We started our tour of the town from Plaza Mayor. This pretty square, with its well cared-for gardens, lovely seating areas and soaring palms, is surrounded by a stunning collection of colonial buildings. In one corner stands the cathedral, rebuilt in the late 1800’s after the church, which originally stood on this site, was destroyed by a hurricane.
The amount of history built into this town is quite phenomenal. A beautiful single-story sky-blue building, formerly a family home, now houses the Museo de Arquitectura Colonial on the eastern side of the Plaza Mayor. Then there’s La Conspiradores; now a quaint and cosy restaurant with balcony views over the Plaza Mayor, it was so named as an alleged former meeting place for Cuban nationalist revolutionaries. What a small yet incredibly significant piece of history to come by.
Just off the Plaza Mayor is Casa Cantero, now home to Trinidad’s main museum, Museo Historico Municipal. The building itself has a chequered past; the former owner, a German planter named Cantero (after whom the building is named), allegedly gained his wealth through killing an old slave trader and marrying his widow, who also ended up dead in suspicious circumstances! The museum as it stands today is well worth a look, and the views from the top across the town are remarkable.
Elsewhere, a yellow bell tower emerges from the colonial rooftops of Trinidad town, that of the Convento de San Francisco de Asis. This former convent is now a small museum to memorialise the revolution and the war against the ‘bandits’. Yet another small but significant piece of history nestled within Trinidad’s cobblestone streets.
Off the main town tourist areas, some parts of Trinidad are less salubrious…
…but back in the main town the buildings continue to impress. This is the beautiful Iberostar Grand Hotel, a stunning building inside and out. It’s a great choice of accommodation if you’re after true luxury that also replicates Cuban tradition, although we chose somewhere different altogether, more on that tomorrow!
The Iberostar hotel stands on another square that has a slightly more modern feel. Although the building’s exterior has been considerately kept in line with Cuba’s timeless aesthetic, surrounding elements such as Wi-Fi hotspots and tourist shops are a giveaway to the fact that this particular area is slowly becoming more modernised.
That’s enough about architecture for one day, as there’s no way I can let Trinidad’s beach go without a mention, just look at that glorious golden sand! After a busy day exploring we were lucky enough to catch some late afternoon sun and take a swim in the Caribbean Sea, before watching the sun go down with a cool Mojito. Pure bliss!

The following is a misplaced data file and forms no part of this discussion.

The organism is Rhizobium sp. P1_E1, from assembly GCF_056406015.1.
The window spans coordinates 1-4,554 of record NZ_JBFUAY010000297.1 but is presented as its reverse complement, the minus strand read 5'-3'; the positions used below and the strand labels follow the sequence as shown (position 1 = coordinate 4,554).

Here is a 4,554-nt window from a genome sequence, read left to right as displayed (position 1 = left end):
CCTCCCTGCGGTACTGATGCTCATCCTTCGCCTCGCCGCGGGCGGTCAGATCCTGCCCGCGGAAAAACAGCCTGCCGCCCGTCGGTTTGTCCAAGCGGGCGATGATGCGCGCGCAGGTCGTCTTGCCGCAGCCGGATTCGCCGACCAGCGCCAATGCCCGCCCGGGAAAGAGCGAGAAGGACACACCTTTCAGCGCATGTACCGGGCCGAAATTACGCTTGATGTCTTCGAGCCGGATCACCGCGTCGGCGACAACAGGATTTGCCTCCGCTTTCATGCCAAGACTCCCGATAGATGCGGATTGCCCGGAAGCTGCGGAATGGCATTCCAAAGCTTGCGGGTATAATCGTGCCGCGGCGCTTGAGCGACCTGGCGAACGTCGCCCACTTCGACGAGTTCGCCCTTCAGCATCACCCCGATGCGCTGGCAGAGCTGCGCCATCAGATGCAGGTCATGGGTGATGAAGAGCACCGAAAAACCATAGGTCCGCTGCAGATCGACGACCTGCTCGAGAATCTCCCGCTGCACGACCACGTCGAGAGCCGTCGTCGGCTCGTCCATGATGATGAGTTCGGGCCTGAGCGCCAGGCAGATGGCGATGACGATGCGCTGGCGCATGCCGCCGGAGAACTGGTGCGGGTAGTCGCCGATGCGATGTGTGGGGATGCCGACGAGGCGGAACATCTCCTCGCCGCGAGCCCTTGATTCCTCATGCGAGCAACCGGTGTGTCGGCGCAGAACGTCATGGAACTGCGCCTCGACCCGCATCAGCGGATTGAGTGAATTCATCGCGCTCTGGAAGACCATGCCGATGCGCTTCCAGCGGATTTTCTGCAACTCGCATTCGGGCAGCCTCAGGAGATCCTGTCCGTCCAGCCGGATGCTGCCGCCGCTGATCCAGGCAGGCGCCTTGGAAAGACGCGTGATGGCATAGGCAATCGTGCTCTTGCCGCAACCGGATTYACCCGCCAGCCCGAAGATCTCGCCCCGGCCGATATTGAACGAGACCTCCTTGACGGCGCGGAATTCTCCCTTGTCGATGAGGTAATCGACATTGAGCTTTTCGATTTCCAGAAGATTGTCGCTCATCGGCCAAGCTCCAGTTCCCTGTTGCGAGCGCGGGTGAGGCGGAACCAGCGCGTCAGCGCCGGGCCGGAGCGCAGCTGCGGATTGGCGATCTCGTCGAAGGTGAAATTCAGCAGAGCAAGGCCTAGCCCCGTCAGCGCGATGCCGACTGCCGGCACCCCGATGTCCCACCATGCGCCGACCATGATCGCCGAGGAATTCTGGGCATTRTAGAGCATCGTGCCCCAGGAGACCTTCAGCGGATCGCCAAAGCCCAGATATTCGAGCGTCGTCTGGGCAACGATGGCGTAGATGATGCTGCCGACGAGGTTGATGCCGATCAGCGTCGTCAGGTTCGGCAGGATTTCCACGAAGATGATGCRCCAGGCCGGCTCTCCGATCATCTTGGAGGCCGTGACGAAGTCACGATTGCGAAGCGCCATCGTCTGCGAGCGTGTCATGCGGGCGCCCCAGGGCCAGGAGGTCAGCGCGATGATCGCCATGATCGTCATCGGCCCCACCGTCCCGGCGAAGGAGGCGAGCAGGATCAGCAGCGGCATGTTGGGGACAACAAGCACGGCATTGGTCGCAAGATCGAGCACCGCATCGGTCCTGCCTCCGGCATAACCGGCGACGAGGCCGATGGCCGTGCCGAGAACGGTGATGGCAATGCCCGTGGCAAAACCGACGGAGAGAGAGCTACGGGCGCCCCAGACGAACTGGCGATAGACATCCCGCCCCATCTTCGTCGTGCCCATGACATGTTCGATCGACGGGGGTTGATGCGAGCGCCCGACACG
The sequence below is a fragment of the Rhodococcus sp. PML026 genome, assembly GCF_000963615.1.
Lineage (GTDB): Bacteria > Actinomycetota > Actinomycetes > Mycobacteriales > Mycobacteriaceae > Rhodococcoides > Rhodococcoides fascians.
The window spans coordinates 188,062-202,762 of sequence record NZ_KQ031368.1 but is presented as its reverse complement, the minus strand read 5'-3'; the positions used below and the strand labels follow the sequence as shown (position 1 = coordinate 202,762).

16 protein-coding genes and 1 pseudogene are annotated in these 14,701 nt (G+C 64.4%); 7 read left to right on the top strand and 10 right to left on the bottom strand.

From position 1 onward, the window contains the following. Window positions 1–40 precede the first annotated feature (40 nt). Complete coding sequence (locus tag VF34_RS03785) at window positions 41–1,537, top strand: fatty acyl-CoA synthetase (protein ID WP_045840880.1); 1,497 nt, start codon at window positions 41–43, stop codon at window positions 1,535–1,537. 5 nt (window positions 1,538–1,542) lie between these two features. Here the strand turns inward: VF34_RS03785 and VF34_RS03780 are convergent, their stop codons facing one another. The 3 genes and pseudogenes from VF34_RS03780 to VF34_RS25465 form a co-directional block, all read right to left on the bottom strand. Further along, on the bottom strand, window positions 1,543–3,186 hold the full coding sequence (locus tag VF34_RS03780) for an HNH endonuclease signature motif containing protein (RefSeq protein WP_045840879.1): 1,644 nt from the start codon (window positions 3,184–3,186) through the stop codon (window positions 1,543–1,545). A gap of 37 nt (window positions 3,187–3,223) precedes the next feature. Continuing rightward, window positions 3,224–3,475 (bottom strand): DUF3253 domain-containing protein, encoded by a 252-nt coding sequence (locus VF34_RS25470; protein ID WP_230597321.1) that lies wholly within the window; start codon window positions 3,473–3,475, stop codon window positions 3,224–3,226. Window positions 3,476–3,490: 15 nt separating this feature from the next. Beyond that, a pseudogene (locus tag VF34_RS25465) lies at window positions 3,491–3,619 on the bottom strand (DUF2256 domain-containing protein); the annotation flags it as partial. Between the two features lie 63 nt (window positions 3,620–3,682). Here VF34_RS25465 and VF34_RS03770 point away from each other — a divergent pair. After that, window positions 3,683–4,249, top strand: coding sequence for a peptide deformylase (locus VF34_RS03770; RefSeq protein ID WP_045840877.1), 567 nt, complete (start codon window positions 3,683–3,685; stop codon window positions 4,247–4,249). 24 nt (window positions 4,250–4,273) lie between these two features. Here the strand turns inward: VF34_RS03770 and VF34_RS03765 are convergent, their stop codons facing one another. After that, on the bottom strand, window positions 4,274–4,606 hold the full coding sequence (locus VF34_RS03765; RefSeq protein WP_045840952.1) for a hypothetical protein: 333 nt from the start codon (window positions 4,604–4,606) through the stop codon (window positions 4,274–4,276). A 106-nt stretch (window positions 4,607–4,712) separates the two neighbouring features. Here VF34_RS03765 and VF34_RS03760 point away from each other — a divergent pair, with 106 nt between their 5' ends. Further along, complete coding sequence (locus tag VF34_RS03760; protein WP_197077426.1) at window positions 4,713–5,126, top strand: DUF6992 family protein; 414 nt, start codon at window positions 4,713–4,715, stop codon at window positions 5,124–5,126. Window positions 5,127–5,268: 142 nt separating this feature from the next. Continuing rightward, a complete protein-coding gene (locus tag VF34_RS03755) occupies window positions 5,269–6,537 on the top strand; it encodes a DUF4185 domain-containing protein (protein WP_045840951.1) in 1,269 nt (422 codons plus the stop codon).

Day 6: Trinidad day 2 and Topes de Collantes. Our trip to Trinidad was made all the more special by the choice of accommodation. We decided to swap out luxury to add a touch of authenticity to our trip. And tucked away from the tourist centre of Trinidad, was an absolutely gem of a hotel that allowed us a bit of both.
Privately owned La Casona was a delight. With just a few large rooms set alongside gardens and a working stable block, we really felt part of local life. What’s more, the food served in the outside dining area was fantastic, and the staff were incredibly friendly and helpful.
Not to mention that the building and grounds were beautiful…
… and the en-suite bathroom had an open-top roof! All-in-all La Casona was a stunning retreat and a real unexpected delight of our trip.
Our second day in the Trinidad region was spent on an excursion into the Topes de Collantes nature reserve park in the Escambrey mountains. About a 40-minute drive from La Casona, our first stop was at the viewpoint looking back down towards Trinidad. The views were simply breath-taking.
“Definitely not for the faint-hearted!”
Back in the jeep for the drive down into the central valley, we reached the starting point for our trek along the Guayanara trails. Starting with a gentle walk through a coffee plantation, the terrain got somewhat steeper as we approached the valley floor. But the effort was well worth it!
The river widens into crystal clear pools…
…before you reach the stunning waterfall, and finally, the natural pool where you can take a relaxing swim! Paradise!
The way out is to retrace your steps along the valley and up out through the coffee plantation. Returning to the jeep, it was time for a quick stop for coffee at a local residence where they roast their own beans. The speciality is a coffee laced with Cuban rum (or Vitamin R, as our guide called it!) and coffee grounds on the lip of the cup. Definitely not for the faint-hearted!
A late lunch followed, before returning to the fabulous La Casona, with some time to stroll through the pretty gardens…
…before a late afternoon snooze in the hammock on our terrace!